66 Day Challenge: How to Develop Better Eating Habits

Dec 13, 2013 | Family, Health & Happiness, The ONE Thing | 0 comments

healthy eating

Studies have found keeping a food journal drastically increases your ability to develop and maintain healthy eating habits.

If there’s one thing that’s synonymous with the holidays it’s food. All the parties, family dinners and sweet treats are enough to derail any dieter that was on the track to hit healthy high marks for the year.

Instead of falling off the wagon again, read on to learn ONE Thing you can do to actually make healthier decisions this holiday season, and beef up your willpower.

Healthier Habits Before the New Year
It’s all about accountability and awareness. During a busy day it’s easy to forget how much you’ve had to eat and how much the calories are adding up. A food journal is an easy way to track everything you’ve consumed.

Keeping a food journal is an eye-opening experience. Many people are totally unaware of how many calories they intake daily until they see it on paper. Even more significant is gaining a better understanding of how many calories are in the things we eat. With a food journal it’s also much easier to see where your healthy eating habits are versus where you can make improvements.

Here’s a few things to track in your food journal:

• What you consume (including water)
• Portion sizes
• Time food was eaten
• How you were feeling/what you were doing when you ate
• Calorie count

A weight loss approach study from the Kaiser Permanente’s Center for Health Research showed that people who kept food diaries lost about twice as much weight as those that didn’t record their eating. Whether your write it down in an actual journal, track it with a habit-building tool or leave yourself sticky notes, what’s most important is that you be consistent in recording your eating activities on a daily basis.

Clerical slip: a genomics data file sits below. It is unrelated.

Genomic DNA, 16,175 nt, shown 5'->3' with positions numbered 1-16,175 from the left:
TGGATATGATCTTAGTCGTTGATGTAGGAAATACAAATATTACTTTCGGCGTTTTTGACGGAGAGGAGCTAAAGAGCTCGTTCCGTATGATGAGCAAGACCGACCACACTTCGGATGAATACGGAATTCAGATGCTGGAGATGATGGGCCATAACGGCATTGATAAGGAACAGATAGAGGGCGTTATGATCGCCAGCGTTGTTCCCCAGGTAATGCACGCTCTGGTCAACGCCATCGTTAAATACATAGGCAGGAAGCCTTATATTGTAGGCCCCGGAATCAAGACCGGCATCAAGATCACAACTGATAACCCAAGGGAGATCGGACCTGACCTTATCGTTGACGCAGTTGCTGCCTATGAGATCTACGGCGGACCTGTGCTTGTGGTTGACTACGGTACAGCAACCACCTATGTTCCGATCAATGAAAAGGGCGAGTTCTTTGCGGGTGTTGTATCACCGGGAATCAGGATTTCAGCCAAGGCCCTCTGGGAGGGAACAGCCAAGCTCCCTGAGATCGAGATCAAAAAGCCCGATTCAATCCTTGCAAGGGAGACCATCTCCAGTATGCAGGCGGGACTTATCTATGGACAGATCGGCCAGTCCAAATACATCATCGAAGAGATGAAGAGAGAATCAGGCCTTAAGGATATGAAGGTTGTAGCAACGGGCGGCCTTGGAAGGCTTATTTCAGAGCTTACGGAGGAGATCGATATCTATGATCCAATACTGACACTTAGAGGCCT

How Your Diet Directly Affects Willpower
Your diet and willpower are actually intertwined because the brain uses glucose to function. When your glucose level is low, so is your willpower. If you go into a situation, say a holiday party, running on fumes then your willpower is more likely to wane.

That was what Florida State University psychology professor Dr. Roy Baumeister found in a recent willpower study. It’s best not to go to a party or dinner on a completely empty stomach. Even having a lightly sweetened drink can be enough to get your glucose levels up where you need them to be for improved willpower.

Refer to your food journal to see when you ate last before heading to a holiday event. If it’s been more than three or four hours, you’re likely low on glucose, especially after a busy decision-making day at the office.

Use the Holiday Temptations as a Way to Build Your Willpower
Your willpower will be tested time and time again over the holidays. The good news is that these little tests can help you improve your potential. Just like other muscles in your body, the willpower sectors of your brain need a good workout to keep in peak working condition.

Willpower is neither a naturally occurring finite thing, nor is it limitless. It fluctuates, can be exhausted and can be expanded with practice. Dr. Baumeister has noted that deliberately exercising self-control can lead to improvements in willpower. If you give in to one holiday temptation after the next, you’re doing nothing for your willpower. However, each time you resist a holiday cookie or turn down a glass of eggnog it will get easier.

In your food journal make a note of when you come in contact with a temptation and how you handled it. This will serve not only as a way to record your accomplishments but also as an indicator of when your willpower was the strongest, which can help you keep your eating habits in check.

Have you found a food diary process or tool that works for you? If so, we’d love to hear how it works and how it’s helped to keep calorie intake in check.